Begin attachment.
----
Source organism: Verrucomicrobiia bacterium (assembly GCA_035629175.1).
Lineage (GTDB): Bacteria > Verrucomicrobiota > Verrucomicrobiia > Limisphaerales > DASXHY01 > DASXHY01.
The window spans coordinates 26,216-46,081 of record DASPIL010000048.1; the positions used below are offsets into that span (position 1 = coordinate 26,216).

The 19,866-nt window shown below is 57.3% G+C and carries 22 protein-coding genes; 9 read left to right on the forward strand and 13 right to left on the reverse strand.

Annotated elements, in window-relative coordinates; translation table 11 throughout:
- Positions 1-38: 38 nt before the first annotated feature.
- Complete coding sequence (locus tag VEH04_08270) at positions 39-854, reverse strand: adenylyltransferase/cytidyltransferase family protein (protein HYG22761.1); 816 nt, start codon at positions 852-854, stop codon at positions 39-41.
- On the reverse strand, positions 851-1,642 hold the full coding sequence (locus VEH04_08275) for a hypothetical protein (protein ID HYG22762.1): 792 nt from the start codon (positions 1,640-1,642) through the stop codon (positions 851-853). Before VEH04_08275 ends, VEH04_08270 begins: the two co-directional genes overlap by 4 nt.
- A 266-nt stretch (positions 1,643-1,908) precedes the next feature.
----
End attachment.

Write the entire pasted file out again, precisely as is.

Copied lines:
Source organism: Verrucomicrobiia bacterium (assembly GCA_035629175.1).
Lineage (GTDB): Bacteria > Verrucomicrobiota > Verrucomicrobiia > Limisphaerales > DASXHY01 > DASXHY01.
The window spans coordinates 26,216-46,081 of record DASPIL010000048.1; the positions used below are offsets into that span (position 1 = coordinate 26,216).

The 19,866-nt window shown below is 57.3% G+C and carries 22 protein-coding genes; 9 read left to right on the forward strand and 13 right to left on the reverse strand.

Annotated elements, in window-relative coordinates; translation table 11 throughout:
- Positions 1-38: 38 nt before the first annotated feature.
- Complete coding sequence (locus tag VEH04_08270) at positions 39-854, reverse strand: adenylyltransferase/cytidyltransferase family protein (protein HYG22761.1); 816 nt, start codon at positions 852-854, stop codon at positions 39-41.
- On the reverse strand, positions 851-1,642 hold the full coding sequence (locus VEH04_08275) for a hypothetical protein (protein ID HYG22762.1): 792 nt from the start codon (positions 1,640-1,642) through the stop codon (positions 851-853). Before VEH04_08275 ends, VEH04_08270 begins: the two co-directional genes overlap by 4 nt.
- A 266-nt stretch (positions 1,643-1,908) precedes the next feature.